I confess to being partial to Barack Obama. For the son of a Kenyan father to win an election (and re-election) to the post of president of the US is a credit to the man. But it is also a proof of how much America has changed. In the year Obama was born (1961), a black person would have been refused a haircut in the vicinity of the White House. Less than five decades later, he was elected to preside over the country from that White House.
Having read Obama’s very personal account (in “Dreams from my Father”) of his father’s extended family and his visit to his late father’s village in 1987, I was determined to go there myself. I can now report that I sat with “Grandma” Sarah Obama under the shade of a tree next to their house. In fact, though, Sarah is President Obama’s step-grandmother, but of that later.
At the age of 90, Sarah Obama is surprisingly fit but surrounded by hangers-on and an unofficial minder who seemed too clever and manipulative for my liking. This gentleman claimed to be from the extended family and was her interpreter, minder and public relations officer, all in one. When we arrived he was with a group of about 20 people, seated on folding chairs in a circle, as if an important meeting was in progress.
Before agreeing to allow us to see “Grandma” Obama, he extracted from me a promise “not to abuse or misrepresent” this privilege, registered my name and address and took my photo to ensure compliance. And, yes, wouldn’t I like to make a donation before I bid farewell?
Getting through the main gate wasn’t easy either. The lone uniformed policeman behind the locked gate was a formidable gate-keeper. He interrogated me from behind the grills of the locked gate, on my provenance and purpose and consulted with the minder before letting us in. On the way out, when I asked if I could have my photo taken with him, the policeman declined saying “the law” didn’t allow him to be photographed “in uniform” with strangers. I knew that a couple of dollars would have permitted the law to be flexible in this matter, but it wasn’t worth it.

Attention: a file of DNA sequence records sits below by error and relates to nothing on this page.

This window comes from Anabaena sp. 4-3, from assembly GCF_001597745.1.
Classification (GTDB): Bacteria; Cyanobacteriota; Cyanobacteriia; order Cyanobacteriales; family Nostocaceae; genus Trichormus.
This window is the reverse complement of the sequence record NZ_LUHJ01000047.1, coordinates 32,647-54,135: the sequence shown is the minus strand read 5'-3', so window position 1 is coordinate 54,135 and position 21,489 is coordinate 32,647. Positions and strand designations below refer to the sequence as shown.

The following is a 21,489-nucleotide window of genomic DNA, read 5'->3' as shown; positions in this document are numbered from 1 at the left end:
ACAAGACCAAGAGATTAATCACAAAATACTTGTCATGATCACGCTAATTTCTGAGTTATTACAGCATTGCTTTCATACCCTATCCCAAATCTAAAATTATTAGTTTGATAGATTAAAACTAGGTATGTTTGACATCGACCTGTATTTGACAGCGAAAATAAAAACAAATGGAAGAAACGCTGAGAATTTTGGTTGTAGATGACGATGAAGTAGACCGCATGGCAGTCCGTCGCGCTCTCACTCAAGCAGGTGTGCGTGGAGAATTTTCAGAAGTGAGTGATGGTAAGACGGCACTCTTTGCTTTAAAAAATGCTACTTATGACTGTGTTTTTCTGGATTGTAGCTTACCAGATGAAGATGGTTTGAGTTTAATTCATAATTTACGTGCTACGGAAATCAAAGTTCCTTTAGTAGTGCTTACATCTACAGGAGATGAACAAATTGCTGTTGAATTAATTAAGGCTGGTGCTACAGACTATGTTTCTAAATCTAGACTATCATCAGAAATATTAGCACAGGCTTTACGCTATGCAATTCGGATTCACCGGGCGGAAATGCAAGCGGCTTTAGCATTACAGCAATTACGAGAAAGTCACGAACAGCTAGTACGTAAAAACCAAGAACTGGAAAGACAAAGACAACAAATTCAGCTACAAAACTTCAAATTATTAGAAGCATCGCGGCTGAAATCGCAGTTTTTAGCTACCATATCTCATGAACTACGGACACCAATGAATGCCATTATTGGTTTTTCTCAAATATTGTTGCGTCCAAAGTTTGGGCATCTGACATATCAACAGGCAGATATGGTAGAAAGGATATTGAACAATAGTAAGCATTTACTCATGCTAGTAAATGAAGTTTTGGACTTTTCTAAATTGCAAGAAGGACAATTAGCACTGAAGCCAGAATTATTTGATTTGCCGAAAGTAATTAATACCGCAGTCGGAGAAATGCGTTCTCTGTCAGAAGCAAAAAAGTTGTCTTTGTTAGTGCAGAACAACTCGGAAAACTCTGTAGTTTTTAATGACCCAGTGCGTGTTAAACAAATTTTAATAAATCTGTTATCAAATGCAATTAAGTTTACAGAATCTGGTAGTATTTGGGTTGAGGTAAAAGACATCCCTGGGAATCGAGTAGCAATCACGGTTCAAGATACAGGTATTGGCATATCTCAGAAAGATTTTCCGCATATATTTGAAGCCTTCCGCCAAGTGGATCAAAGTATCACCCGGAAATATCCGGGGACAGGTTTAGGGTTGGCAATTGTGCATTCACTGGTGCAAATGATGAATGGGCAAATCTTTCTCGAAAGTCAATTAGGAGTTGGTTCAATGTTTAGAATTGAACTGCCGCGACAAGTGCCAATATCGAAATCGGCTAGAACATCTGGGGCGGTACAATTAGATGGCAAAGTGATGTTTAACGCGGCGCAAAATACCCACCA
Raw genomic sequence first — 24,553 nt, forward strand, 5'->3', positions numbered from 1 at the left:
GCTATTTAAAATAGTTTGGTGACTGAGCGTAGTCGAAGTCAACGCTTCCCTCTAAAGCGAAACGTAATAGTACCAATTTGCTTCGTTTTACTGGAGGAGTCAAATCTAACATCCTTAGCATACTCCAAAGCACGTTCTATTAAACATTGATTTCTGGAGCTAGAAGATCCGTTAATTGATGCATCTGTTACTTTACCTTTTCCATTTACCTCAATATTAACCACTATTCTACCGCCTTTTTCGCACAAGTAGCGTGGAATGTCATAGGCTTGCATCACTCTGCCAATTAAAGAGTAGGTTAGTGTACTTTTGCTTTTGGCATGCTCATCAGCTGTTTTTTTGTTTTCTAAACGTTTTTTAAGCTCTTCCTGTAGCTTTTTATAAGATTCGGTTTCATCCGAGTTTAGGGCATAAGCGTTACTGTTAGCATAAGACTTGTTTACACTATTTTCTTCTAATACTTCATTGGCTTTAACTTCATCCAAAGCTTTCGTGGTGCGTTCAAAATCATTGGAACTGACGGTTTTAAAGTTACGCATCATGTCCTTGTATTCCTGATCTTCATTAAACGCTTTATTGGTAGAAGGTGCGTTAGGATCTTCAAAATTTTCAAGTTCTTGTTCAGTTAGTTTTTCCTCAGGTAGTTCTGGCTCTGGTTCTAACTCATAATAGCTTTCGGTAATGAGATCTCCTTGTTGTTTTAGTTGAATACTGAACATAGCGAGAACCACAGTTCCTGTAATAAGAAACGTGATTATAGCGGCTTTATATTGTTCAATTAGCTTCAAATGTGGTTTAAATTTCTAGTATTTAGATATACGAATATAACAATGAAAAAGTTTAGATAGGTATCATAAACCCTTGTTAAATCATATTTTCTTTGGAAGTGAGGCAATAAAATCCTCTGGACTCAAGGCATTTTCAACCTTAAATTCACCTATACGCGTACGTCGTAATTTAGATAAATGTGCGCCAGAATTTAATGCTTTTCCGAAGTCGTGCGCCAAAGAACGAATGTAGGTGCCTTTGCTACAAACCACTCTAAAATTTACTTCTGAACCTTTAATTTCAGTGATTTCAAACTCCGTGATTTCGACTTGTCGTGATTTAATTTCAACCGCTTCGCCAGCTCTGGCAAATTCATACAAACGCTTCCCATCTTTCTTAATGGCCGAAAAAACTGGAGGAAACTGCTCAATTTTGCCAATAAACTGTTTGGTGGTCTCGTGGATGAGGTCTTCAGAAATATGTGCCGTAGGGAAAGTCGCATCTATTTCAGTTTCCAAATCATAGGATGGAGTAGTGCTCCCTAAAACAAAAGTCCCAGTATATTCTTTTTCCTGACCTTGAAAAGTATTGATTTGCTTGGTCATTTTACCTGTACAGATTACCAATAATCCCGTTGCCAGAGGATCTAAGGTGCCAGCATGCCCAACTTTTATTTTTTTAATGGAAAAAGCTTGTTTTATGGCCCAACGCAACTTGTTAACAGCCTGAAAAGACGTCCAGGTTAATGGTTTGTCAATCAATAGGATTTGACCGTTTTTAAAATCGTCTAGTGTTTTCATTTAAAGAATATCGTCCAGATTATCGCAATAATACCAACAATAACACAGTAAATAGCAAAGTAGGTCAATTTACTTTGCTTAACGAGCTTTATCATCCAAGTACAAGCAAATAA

One of my good friends tells me that when he was visiting the former palace of Egypt’s King Farooq in Alexandria, he was stopped from taking a photo of the bedroom by the attendant, who said it was not permitted. Offered a “baksheesh” of a couple of Egyptian pounds, this guardian of the law not only allowed my friend to take a photo of the bedroom but offered to take a photo of him and his wife relaxing on the royal bed!
By Razi Azmi
Thanks to Razi Azmi Sahib we get know important facts which others fail to see. It is not only the information that we get there always are insights which help in understanding.
All I can say is thank you Razi Azmi Sahib.
Interesting, but you should have elaborated a little bit more about Obama’s grandmother. Could you take a photograph with her. Is the next article on Uganda. reading your articles remind me of Nairobi and Kisumu where I have spent early years of my life. I would expect some description of the wild life in east Africa. Thanks Razi for developing my insight into Africa.